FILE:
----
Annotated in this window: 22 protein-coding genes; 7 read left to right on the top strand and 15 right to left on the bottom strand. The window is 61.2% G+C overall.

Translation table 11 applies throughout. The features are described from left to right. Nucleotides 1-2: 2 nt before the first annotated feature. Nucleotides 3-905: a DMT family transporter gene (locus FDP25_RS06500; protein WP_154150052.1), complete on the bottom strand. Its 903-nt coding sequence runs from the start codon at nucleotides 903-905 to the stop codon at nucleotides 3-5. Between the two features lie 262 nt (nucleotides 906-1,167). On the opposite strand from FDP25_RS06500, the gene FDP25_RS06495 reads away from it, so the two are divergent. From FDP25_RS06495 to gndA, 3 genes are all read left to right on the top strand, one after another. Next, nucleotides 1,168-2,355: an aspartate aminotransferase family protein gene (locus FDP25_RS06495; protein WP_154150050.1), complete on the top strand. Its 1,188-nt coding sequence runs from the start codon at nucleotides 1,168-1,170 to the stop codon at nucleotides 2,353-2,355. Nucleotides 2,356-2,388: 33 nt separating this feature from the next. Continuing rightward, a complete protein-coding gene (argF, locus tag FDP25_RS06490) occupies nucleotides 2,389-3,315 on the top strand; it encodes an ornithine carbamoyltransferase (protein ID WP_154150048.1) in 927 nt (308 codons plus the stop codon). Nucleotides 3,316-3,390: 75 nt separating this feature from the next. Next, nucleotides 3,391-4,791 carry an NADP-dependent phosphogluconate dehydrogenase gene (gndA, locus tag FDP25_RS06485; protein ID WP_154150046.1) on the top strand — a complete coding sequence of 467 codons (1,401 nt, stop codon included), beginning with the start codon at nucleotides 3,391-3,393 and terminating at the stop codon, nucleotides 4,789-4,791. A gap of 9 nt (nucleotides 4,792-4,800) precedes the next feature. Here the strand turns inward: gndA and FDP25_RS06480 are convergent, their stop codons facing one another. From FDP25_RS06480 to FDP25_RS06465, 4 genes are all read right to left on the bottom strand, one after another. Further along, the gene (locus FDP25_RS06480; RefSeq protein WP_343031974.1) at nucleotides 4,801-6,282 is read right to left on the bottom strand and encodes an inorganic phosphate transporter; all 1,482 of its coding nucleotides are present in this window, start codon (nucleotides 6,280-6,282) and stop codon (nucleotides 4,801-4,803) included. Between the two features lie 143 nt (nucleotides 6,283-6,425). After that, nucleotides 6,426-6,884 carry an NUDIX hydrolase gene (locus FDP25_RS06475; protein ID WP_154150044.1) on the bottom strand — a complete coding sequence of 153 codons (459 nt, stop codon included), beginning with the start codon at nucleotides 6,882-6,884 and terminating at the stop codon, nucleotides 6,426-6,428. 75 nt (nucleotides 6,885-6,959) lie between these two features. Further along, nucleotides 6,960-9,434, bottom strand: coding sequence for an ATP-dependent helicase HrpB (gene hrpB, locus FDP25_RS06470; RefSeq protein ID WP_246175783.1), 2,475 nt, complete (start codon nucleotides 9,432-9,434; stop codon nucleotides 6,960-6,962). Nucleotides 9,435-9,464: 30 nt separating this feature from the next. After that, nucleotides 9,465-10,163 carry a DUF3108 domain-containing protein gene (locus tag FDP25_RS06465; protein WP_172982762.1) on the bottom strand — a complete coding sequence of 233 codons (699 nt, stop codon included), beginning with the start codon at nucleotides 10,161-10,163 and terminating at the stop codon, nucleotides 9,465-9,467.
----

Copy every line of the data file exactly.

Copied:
Annotated in this window: 22 protein-coding genes; 7 read left to right on the top strand and 15 right to left on the bottom strand. The window is 61.2% G+C overall.

Translation table 11 applies throughout. The features are described from left to right. Nucleotides 1-2: 2 nt before the first annotated feature. Nucleotides 3-905: a DMT family transporter gene (locus FDP25_RS06500; protein WP_154150052.1), complete on the bottom strand. Its 903-nt coding sequence runs from the start codon at nucleotides 903-905 to the stop codon at nucleotides 3-5. Between the two features lie 262 nt (nucleotides 906-1,167). On the opposite strand from FDP25_RS06500, the gene FDP25_RS06495 reads away from it, so the two are divergent. From FDP25_RS06495 to gndA, 3 genes are all read left to right on the top strand, one after another. Next, nucleotides 1,168-2,355: an aspartate aminotransferase family protein gene (locus FDP25_RS06495; protein WP_154150050.1), complete on the top strand. Its 1,188-nt coding sequence runs from the start codon at nucleotides 1,168-1,170 to the stop codon at nucleotides 2,353-2,355. Nucleotides 2,356-2,388: 33 nt separating this feature from the next. Continuing rightward, a complete protein-coding gene (argF, locus tag FDP25_RS06490) occupies nucleotides 2,389-3,315 on the top strand; it encodes an ornithine carbamoyltransferase (protein ID WP_154150048.1) in 927 nt (308 codons plus the stop codon). Nucleotides 3,316-3,390: 75 nt separating this feature from the next. Next, nucleotides 3,391-4,791 carry an NADP-dependent phosphogluconate dehydrogenase gene (gndA, locus tag FDP25_RS06485; protein ID WP_154150046.1) on the top strand — a complete coding sequence of 467 codons (1,401 nt, stop codon included), beginning with the start codon at nucleotides 3,391-3,393 and terminating at the stop codon, nucleotides 4,789-4,791. A gap of 9 nt (nucleotides 4,792-4,800) precedes the next feature. Here the strand turns inward: gndA and FDP25_RS06480 are convergent, their stop codons facing one another. From FDP25_RS06480 to FDP25_RS06465, 4 genes are all read right to left on the bottom strand, one after another. Further along, the gene (locus FDP25_RS06480; RefSeq protein WP_343031974.1) at nucleotides 4,801-6,282 is read right to left on the bottom strand and encodes an inorganic phosphate transporter; all 1,482 of its coding nucleotides are present in this window, start codon (nucleotides 6,280-6,282) and stop codon (nucleotides 4,801-4,803) included. Between the two features lie 143 nt (nucleotides 6,283-6,425). After that, nucleotides 6,426-6,884 carry an NUDIX hydrolase gene (locus FDP25_RS06475; protein ID WP_154150044.1) on the bottom strand — a complete coding sequence of 153 codons (459 nt, stop codon included), beginning with the start codon at nucleotides 6,882-6,884 and terminating at the stop codon, nucleotides 6,426-6,428. 75 nt (nucleotides 6,885-6,959) lie between these two features. Further along, nucleotides 6,960-9,434, bottom strand: coding sequence for an ATP-dependent helicase HrpB (gene hrpB, locus FDP25_RS06470; RefSeq protein ID WP_246175783.1), 2,475 nt, complete (start codon nucleotides 9,432-9,434; stop codon nucleotides 6,960-6,962). Nucleotides 9,435-9,464: 30 nt separating this feature from the next. After that, nucleotides 9,465-10,163 carry a DUF3108 domain-containing protein gene (locus tag FDP25_RS06465; protein WP_172982762.1) on the bottom strand — a complete coding sequence of 233 codons (699 nt, stop codon included), beginning with the start codon at nucleotides 10,161-10,163 and terminating at the stop codon, nucleotides 9,465-9,467.